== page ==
Photos

Parkersburg kids turn out for time-honored derby

Parkersburg News and Sentinel photo by Brett Dunlap Around 28 local Cub Scouts and others came out to Market Street on Sunday to race in about a dozen cars constructed by the youth in the annual Soapbox Derby at the Parkersburg Homecoming Festival.
Parkersburg News and Sentinel photo by Brett Dunlap
Around 28 local Cub Scouts and others came out to Market Street on Sunday to race in about a dozen cars constructed by the youth in the annual Soapbox Derby at the Parkersburg Homecoming Festival.

PARKERSBURG — It was all downhill Sunday for the racers in the annual Soapbox Derby at the Parkersburg Homecoming Festival.

Around 28 local Cub Scouts and others came out to Market Street early Sunday afternoon to race in about a dozen cars constructed by the youth.

Kids took turns riding in a number of racers that travel 600 feet down Market Street. They were timed on their trips down the hill with overall winners determined by the fastest time.

“This is the 10th anniversary of the Soapbox Derby (at Homecoming),” said M.J. Lemon, one of the race coordinators.

The race is always something the kids look forward to doing every summer, from the first-time racers to those who have done it before.

“It is the teamwork, the camaradarie and the excitement of racing down a track,” Lemon said. “It is also because the teamwork of building the cars.

“We would take apart the old cars and put together a new car. The whole entire family is involved and that is the great thing about it. Everyone comes out to help and that is the best part of it.”

The race was sponsored by I.B.E.W. 968, R.L. Roush Excavating and Dave Francis Construction.

Humid and warm conditions on Sunday did not stifle the kids’ enthusiasm for the races. The racers were talking about the best ways to handle certain cars, who their best competition would be, how previous racers did, who would win between certain drivers and more.

Cub Scout Dylan Khoury of Pack 104 said he enjoys the speed of the races.

“What is fun about it is you don’t often go really fast and when you do, it feels like you can do anything,” he said.

For Cub Scout Alec Holber of Pack 20, it is constructing the cars and then driving them that he enjoys.

“What is fun about this race is we get to build a car and race in them,” he said. “It is really fun.”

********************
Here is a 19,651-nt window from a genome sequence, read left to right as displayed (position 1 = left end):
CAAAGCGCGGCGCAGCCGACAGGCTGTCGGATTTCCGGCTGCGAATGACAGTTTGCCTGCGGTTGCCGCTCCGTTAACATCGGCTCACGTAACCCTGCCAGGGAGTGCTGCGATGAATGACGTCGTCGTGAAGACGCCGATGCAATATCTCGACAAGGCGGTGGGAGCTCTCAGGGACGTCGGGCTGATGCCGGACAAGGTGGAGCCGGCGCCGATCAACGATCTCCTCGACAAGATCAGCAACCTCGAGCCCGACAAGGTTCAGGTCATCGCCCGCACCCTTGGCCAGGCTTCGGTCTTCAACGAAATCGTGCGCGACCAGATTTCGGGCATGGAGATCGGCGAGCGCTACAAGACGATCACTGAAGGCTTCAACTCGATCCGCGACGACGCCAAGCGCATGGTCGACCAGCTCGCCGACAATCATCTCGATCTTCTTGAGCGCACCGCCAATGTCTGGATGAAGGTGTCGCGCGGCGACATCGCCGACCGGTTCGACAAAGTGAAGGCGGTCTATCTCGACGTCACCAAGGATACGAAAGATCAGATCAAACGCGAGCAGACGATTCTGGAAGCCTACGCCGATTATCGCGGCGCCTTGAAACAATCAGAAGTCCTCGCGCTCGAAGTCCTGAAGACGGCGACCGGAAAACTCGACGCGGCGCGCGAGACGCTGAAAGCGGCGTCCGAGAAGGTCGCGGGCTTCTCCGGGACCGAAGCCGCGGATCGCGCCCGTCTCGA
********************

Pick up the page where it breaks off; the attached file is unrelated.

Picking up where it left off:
Cub Scout James Reedy of Pack 104 just loves being out doing the race.

“I love racing because it is so fun and such a good experience,” he said. “One year, I spun around and it was so fun.

“It felt like I was on a roller coaster and on the ride of my life.”

Cub Scout Issac McNemer of Pack 104 also likes the speed of going fast down the hill.

“My favorite thing about racing is when you go super fast into the wind and it hits your face,” he said. “It is really fun when you go down the hill.”

Throughout the race, organizers were stressing to the racers the importance of safety and being good sports. At the same time, they still wanted everyone to have fun.

“We always stress safety,” Lemon said. “Safety is first with Scouts.”

Jason Linnell, of Vienna, came with his son, Grayson, who was apart of Pack 104. This was the first year Linnell had attended the race.

“It is great in that they actually get to work on how to make a car and learn all about it,” he said. “It is the fun part, coming here and doing the races.”

For many of the kids it is exciting to be able to drive one of these cars on an actual city street.

“It is great to be downtown on the street and for them to actually drive a car in the street is a real thrill for them,” Linnell said. “It is a lot of fun for them.”

This is the second year parent Chris McNemar, of Vienna, has participated with his son, Issac, in the derby.

“We enjoy doing this,” he said. “We enjoy having fun with everyone.

“We come out and watch what everyone makes and what else they have created.”

There were a couple of issues involved with one of the cars they were involved with, but organizers traded around cars so everyone had a chance to race.

McNemer said that was good for these kids to do.

“They get to come out and interact with other packs and they get to enjoy themselves,” he said.

It is families coming together and doing something fun together, Lemon said.

“It is about having fun,” she said. “Scout families are really tight knit.

“We do a lot of things together.”

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